The Meaning of Spirituality by Carol Orsborn


Part of me wants to go for success in the world in a big way, but part of me wants to take as much time and space as I need to develop myself spiritually. Which is better?

There is no universal answer. The real question is not, “Which is better?” But rather, “How do I define spirituality?” When you’ve answered this question for yourself, you will know what is right for you. The superior man can soar to the heights and play an important part in the worldor he can withdraw into solitude and develop himself.

We are taught by the I Ching that each one must make a free choice according to the inner law of his being: If the individual acts consistently and is true to himself, he will find the way that is appropriate for him. This way is right for him and without blame.

What does spirituality mean to me? After several years pondering this question for myself, I came to the heartfelt realization that spirituality is simply that part of me that longs for fulfillment.

I experience the emotional color of spirituality as a free-floating longinga bittersweet yearning that I have come to value even more than what I used to call happiness. When my primary purpose was to be happy, I invested much of my vital energy in protecting my fragile well-being from outside influences. I isolated myself from the dangers of intimate relationships by confining my interest in others to what they could do for me. I gleaned entertainment value from gossipa competitive affirmation of my standing in the world by comparing success.

I worked hard, often to my ultimate detriment, to get the things in life that I thought would make me happythings like houses, jobs, prestigious appointments. But since the happiness I got came to me from outside myself, it could also be taken away from outside. The happiness I once prized so highly turned out to be a fickle friend, present when the sun was shining, gone with the first sign of rain.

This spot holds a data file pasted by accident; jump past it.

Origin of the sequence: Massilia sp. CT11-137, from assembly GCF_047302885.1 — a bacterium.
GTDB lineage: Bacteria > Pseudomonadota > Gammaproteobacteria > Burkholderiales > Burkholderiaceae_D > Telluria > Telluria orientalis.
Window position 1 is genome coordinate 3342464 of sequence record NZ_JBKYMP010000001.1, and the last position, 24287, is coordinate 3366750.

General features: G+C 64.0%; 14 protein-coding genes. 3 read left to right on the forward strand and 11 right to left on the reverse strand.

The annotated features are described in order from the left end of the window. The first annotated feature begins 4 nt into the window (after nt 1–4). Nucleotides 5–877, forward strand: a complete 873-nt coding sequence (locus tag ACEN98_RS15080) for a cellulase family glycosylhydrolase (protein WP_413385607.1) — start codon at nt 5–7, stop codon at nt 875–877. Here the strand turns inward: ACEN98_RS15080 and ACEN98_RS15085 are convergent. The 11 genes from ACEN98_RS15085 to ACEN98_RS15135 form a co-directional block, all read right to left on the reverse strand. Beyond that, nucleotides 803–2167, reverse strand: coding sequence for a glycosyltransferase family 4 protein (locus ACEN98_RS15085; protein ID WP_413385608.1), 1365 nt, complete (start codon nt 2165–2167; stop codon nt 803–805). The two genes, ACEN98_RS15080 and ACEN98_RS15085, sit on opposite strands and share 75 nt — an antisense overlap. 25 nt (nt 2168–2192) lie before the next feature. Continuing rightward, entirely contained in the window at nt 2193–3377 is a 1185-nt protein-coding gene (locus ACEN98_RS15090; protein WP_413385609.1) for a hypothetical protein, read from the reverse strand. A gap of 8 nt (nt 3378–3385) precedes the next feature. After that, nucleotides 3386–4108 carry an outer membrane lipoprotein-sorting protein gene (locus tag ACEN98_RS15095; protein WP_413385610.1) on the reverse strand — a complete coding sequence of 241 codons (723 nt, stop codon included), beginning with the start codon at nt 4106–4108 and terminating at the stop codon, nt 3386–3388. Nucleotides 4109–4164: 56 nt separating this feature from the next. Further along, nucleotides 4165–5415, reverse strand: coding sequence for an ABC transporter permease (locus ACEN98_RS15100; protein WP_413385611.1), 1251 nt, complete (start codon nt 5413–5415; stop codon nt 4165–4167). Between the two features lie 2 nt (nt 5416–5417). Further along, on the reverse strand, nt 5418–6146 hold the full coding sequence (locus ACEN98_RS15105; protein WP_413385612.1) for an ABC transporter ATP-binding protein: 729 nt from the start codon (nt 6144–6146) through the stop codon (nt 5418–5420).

By tempering my happiness with spirituality, my relationship to others and to the world around me has deepened. I’ve expanded my emotional range to include a feeling of compassion and empathy for others. In short, I spend more time feeling pain; not only my own but also that of the world outside myself. It is a state that I have come to think of as “fully alive.”

Given that this is my experience of spirituality, I have now taken the path of self-development by throwing myself into, rather than retreating from, the mainstream of life. While I am often still pulled emotionally toward withdrawal from daily life, I have come to realize that for me, such a stance has an element of escapism to it. I may always have the urge to protect myself; I must stay on my toes to make sure I do not misuse my spiritual pursuits in this way.

Although my fantasy is no less than to float freely in the nectar of connectedness to the universe with no concerns, no obligations, no responsibilities other than to experience the love of the universe coursing through my veins, at present I have two children growing up in my charge, plus a husband, friends, and family who challenge me to grow spiritually by translating my universal compassion into acts of kindness here and now.

For the present I know that my job is to forage as best and as often as I can on the edges of my spiritual consciousness, bring back the goodies I unearth for application in my life, and hopefully the lives of those I touch. While I do spend a fair amount of my time journaling, meditating, walking in nature, reading philosophical literature, I now do so from the perspective of developing myself in order to bring more of myself to the world. In short, I have discovered that there need be no discrepancy between playing an active part in the world and developing myself spiritually.

And although I often comment upon the fact that if and when one brings spirituality into the marketplace, his or her career will blossom, the inverse is also true: Give yourself permission to bring your spirituality into the marketplace and your spirituality will blossom as well.

Carol Orsborn is the author of Inner Excellence At Work: The Path to Meaning, Spirit and Success (Amacom Books, Fall ‘99) and How Would Confucius Ask for a Raise?, from which this column is excerpted. She may be reached at 615-321-8890, e-mail corsborn@aol.com and visit her website at http://www.msbn.com/carolorsborn.

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